How Are Expert Witnesses Used in Criminal Cases?

A criminal conviction could land a Colorado resident in prison for a significant period. But, there’s more. Having a conviction on your record could result in damage to your reputation and a series of other lasting consequences.

If you’ve been accused of a serious crime in Colorado, you must be prepared to face these charges, whether that means negotiating the best deal available or taking the matter to trial. Should you decide to go to trial, you’ll want to make sure that you have the strongest legal defense possible.

One defense method that can be beneficial during a trial is the use of expert witnesses. Colorado law specifies how different types of testimony are admissible in court, and this type of evidence can strengthen your case if used properly.

Expert vs. Lay Opinion Testimony in Colorado

According to the Colorado Rules of Evidence, testimony is separated into two categories: lay opinions and opinions by expert witnesses.

A lay opinion is testimony from anyone who is not considered an “expert.” These are generally people who were at the scene of a crime or who know one of the parties personally. They can give opinions with respect to certain matters based on their observations, but these are not necessarily people with specialized training.

A layperson might testify concerning the identity of a person or a person’s observed state of sobriety. However, they cannot speculate, and the court can decide how much weight to give to this type of testimony.

Expert testimony is different. Experts are people who are asked to testify and provide their opinions about specific matters relative to their expertise. Expert opinion is admissible if the person giving the testimony:

  • Has training, skill, education, experience, or knowledge relevant to the opinion; and
  • Technical, scientific, or other specialized knowledge will help the jury in understanding a fact in issue or the evidence.

How Expert Witnesses Are Used in Criminal Cases

When people think of expert witnesses, they picture someone stepping up to the witness stand and providing testimony. In fact, there are two ways that expert witnesses are used in criminal cases.

  • Consulting Experts. A consulting expert is someone that we work with outside the courtroom to create a strong defense. For example, a consulting expert could provide information that assists with the team’s legal strategy, such as to help determine if a DUI testing machine was calibrated properly. In some cases, the prosecutor won’t know that an expert was consulted in your case.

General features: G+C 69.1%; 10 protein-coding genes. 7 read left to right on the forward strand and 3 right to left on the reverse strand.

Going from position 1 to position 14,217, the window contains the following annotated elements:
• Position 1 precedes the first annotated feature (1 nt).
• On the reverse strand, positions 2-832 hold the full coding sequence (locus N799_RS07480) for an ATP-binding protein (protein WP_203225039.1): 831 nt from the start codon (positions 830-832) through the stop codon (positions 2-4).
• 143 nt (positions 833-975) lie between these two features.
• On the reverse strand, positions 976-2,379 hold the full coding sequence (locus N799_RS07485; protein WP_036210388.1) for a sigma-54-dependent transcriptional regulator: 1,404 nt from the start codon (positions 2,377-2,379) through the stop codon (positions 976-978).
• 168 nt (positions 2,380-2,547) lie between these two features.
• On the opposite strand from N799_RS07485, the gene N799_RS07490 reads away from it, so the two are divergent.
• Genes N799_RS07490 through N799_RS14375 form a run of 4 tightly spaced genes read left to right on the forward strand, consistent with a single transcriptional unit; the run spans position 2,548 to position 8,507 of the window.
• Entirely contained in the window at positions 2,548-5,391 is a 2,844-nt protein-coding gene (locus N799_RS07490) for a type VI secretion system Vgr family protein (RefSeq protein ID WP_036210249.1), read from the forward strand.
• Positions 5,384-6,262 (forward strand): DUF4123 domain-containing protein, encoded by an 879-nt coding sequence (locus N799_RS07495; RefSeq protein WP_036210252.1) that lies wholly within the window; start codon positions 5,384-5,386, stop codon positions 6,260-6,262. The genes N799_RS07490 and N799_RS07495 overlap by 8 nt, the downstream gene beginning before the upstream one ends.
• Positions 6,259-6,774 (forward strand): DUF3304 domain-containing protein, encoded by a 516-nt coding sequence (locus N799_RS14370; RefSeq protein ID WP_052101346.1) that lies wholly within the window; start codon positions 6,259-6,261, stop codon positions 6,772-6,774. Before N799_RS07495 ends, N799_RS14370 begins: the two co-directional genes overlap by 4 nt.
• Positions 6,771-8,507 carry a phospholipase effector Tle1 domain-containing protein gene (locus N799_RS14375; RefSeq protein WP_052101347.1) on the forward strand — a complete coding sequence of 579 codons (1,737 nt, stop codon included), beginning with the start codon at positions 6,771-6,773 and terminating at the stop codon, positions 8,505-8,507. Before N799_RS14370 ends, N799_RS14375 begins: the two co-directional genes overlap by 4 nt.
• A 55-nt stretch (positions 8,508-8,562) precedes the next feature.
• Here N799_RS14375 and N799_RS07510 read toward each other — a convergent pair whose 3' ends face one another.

• Testifying Expert. A testifying expert is one who your attorney will have ready to testify in court if it becomes necessary. This might be the same person as your consulting expert, but these people should also have certain characteristics. Specifically, they should have prior courtroom experience, be comfortable testifying and dealing with cross-examination, and be able to easily explain complex issues to a jury.

Different Types of Expert Witness Testimony

The assistance of expert witnesses can be essential to the defense of a misdemeanor or criminal charge in federal or state court. There are a variety of types of expert witnesses that are useful in criminal cases, and sometimes more than one will be used. Some of the common types of experts that we use include:

  • Fingerprint analysts
  • DNA experts
  • Medical experts
  • Accounting and finance experts
  • Computer forensic experts
  • Polygraph examiners
  • Firearms experts
  • Toxicologists
  • DUI experts
  • Blood splatter experts
  • Forensic science experts
  • Child sexual abuse/interview experts

Colorado Springs Criminal Defense Lawyers

When you’ve been accused of a crime, you only get one chance to put forth the strongest defense possible. Failing to do so could have grave consequences. At Anderson & Carnahan, Attorneys at Law, we understand the criminal justice system in Colorado Springs and specialize in effective and aggressive criminal defense.

While we may spot issues or problems that can help your case, it has to be an expert that investigates and testifies about them. An attorney can’t testify on your behalf. A knowledgeable expert can sometimes make the difference between a guilty or not guilty verdict and may be able to help get a reduction in charges.

Our firm has established relationships with experienced, respected, and knowledgeable experts in various areas across the Southwest. We will always recommend this approach when it might improve the outcome of your case.

Whether you are facing charges for DUI, drug crimes, white collar crimes, sex crimes, or some other serious matter, our legal team wants to speak with you about your case. Contact our office today at (719) 473-9099 to schedule an initial consultation.

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